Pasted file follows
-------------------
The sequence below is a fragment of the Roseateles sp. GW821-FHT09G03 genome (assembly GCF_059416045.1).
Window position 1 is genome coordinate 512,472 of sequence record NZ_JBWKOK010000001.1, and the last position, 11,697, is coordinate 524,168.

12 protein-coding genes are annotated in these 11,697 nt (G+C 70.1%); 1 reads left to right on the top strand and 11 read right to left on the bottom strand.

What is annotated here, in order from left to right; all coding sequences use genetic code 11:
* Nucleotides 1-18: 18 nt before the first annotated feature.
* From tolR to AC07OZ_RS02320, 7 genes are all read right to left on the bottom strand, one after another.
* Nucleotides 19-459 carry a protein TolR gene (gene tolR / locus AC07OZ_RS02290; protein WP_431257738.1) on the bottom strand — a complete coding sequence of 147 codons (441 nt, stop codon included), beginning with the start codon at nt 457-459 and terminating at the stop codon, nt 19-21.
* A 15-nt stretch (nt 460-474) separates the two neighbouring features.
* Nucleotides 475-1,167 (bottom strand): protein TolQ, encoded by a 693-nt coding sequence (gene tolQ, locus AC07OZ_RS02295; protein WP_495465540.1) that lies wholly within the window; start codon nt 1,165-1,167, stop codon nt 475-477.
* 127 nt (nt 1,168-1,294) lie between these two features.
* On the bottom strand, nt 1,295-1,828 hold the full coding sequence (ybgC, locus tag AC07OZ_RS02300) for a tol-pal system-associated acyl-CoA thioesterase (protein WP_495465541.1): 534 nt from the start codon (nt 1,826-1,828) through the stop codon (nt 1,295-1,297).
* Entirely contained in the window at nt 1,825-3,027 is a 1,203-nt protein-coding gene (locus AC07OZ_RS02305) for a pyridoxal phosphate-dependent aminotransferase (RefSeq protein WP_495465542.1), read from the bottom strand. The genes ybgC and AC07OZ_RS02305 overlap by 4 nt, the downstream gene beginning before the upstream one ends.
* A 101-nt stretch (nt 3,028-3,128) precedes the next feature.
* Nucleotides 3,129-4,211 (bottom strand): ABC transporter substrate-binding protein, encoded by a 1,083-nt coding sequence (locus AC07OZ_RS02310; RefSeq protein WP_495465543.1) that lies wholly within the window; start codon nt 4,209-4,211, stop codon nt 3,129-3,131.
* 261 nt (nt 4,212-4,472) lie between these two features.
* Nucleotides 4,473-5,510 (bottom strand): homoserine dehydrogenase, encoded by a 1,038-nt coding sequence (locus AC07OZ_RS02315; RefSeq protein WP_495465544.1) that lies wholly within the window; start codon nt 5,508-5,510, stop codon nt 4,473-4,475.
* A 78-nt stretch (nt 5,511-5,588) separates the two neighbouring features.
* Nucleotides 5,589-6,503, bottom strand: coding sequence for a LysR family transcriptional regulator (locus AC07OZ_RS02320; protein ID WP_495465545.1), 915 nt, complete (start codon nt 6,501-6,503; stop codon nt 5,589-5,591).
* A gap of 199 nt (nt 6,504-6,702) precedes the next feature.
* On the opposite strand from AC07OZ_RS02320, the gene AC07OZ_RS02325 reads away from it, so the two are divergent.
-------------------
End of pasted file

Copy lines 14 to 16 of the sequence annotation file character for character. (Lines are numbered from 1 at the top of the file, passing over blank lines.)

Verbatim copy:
* Nucleotides 3,129-4,211 (bottom strand): ABC transporter substrate-binding protein, encoded by a 1,083-nt coding sequence (locus AC07OZ_RS02310; RefSeq protein WP_495465543.1) that lies wholly within the window; start codon nt 4,209-4,211, stop codon nt 3,129-3,131.
* 261 nt (nt 4,212-4,472) lie between these two features.
* Nucleotides 4,473-5,510 (bottom strand): homoserine dehydrogenase, encoded by a 1,038-nt coding sequence (locus AC07OZ_RS02315; RefSeq protein WP_495465544.1) that lies wholly within the window; start codon nt 5,508-5,510, stop codon nt 4,473-4,475.